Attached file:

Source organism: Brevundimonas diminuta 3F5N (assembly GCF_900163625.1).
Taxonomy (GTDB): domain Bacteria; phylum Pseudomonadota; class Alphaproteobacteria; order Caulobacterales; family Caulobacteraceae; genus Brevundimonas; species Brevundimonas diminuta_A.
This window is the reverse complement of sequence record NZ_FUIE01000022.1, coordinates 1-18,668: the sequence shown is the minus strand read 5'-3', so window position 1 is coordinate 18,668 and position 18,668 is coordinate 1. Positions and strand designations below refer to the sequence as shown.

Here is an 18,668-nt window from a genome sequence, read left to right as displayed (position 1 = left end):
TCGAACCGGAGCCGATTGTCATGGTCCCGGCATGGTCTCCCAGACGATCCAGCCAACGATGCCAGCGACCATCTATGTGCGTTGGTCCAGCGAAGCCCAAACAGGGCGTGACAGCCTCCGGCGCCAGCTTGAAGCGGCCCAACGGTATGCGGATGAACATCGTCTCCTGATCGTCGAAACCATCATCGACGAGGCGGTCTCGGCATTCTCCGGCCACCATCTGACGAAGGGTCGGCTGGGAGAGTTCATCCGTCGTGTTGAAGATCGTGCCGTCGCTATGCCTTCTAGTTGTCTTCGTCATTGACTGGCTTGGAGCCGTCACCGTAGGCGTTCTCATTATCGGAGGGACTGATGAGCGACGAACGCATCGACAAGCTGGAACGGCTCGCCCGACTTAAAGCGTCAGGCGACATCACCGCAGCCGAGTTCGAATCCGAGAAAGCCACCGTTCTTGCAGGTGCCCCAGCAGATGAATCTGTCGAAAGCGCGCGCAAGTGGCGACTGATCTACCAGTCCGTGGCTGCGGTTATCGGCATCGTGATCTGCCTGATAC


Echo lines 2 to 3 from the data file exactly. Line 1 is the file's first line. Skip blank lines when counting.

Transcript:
Taxonomy (GTDB): domain Bacteria; phylum Pseudomonadota; class Alphaproteobacteria; order Caulobacterales; family Caulobacteraceae; genus Brevundimonas; species Brevundimonas diminuta_A.
This window is the reverse complement of sequence record NZ_FUIE01000022.1, coordinates 1-18,668: the sequence shown is the minus strand read 5'-3', so window position 1 is coordinate 18,668 and position 18,668 is coordinate 1. Positions and strand designations below refer to the sequence as shown.